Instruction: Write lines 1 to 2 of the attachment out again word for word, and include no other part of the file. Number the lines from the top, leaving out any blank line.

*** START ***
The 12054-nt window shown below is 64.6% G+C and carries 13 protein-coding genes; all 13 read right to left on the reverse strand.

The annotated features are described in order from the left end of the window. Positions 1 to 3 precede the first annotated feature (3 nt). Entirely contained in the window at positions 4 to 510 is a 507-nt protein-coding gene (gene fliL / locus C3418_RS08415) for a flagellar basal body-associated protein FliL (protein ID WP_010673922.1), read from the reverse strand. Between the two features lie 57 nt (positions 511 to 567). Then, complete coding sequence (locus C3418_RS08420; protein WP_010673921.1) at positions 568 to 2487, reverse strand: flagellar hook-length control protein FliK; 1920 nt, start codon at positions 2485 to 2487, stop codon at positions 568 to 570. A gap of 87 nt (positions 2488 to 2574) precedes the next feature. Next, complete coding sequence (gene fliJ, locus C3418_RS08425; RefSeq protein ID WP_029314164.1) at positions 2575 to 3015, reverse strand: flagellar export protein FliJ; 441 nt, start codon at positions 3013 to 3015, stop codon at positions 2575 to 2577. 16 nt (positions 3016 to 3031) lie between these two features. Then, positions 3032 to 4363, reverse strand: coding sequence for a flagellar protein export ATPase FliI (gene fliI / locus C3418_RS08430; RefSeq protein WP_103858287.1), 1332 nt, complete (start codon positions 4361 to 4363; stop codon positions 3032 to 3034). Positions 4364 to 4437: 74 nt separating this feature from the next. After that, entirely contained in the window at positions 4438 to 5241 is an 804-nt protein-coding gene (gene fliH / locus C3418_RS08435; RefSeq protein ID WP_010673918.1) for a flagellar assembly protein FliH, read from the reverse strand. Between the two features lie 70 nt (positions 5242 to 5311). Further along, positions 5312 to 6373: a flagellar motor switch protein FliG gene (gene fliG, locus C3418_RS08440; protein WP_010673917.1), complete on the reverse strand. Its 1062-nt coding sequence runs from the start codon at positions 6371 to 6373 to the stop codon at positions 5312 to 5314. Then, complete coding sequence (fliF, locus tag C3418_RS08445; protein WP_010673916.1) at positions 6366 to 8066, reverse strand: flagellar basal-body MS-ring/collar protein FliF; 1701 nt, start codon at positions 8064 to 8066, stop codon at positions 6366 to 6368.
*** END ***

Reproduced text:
The 12054-nt window shown below is 64.6% G+C and carries 13 protein-coding genes; all 13 read right to left on the reverse strand.

The annotated features are described in order from the left end of the window. Positions 1 to 3 precede the first annotated feature (3 nt). Entirely contained in the window at positions 4 to 510 is a 507-nt protein-coding gene (gene fliL / locus C3418_RS08415) for a flagellar basal body-associated protein FliL (protein ID WP_010673922.1), read from the reverse strand. Between the two features lie 57 nt (positions 511 to 567). Then, complete coding sequence (locus C3418_RS08420; protein WP_010673921.1) at positions 568 to 2487, reverse strand: flagellar hook-length control protein FliK; 1920 nt, start codon at positions 2485 to 2487, stop codon at positions 568 to 570. A gap of 87 nt (positions 2488 to 2574) precedes the next feature. Next, complete coding sequence (gene fliJ, locus C3418_RS08425; RefSeq protein ID WP_029314164.1) at positions 2575 to 3015, reverse strand: flagellar export protein FliJ; 441 nt, start codon at positions 3013 to 3015, stop codon at positions 2575 to 2577. 16 nt (positions 3016 to 3031) lie between these two features. Then, positions 3032 to 4363, reverse strand: coding sequence for a flagellar protein export ATPase FliI (gene fliI / locus C3418_RS08430; RefSeq protein WP_103858287.1), 1332 nt, complete (start codon positions 4361 to 4363; stop codon positions 3032 to 3034). Positions 4364 to 4437: 74 nt separating this feature from the next. After that, entirely contained in the window at positions 4438 to 5241 is an 804-nt protein-coding gene (gene fliH / locus C3418_RS08435; RefSeq protein ID WP_010673918.1) for a flagellar assembly protein FliH, read from the reverse strand. Between the two features lie 70 nt (positions 5242 to 5311). Further along, positions 5312 to 6373: a flagellar motor switch protein FliG gene (gene fliG, locus C3418_RS08440; protein WP_010673917.1), complete on the reverse strand. Its 1062-nt coding sequence runs from the start codon at positions 6371 to 6373 to the stop codon at positions 5312 to 5314. Then, complete coding sequence (fliF, locus tag C3418_RS08445; protein WP_010673916.1) at positions 6366 to 8066, reverse strand: flagellar basal-body MS-ring/collar protein FliF; 1701 nt, start codon at positions 8064 to 8066, stop codon at positions 6366 to 6368.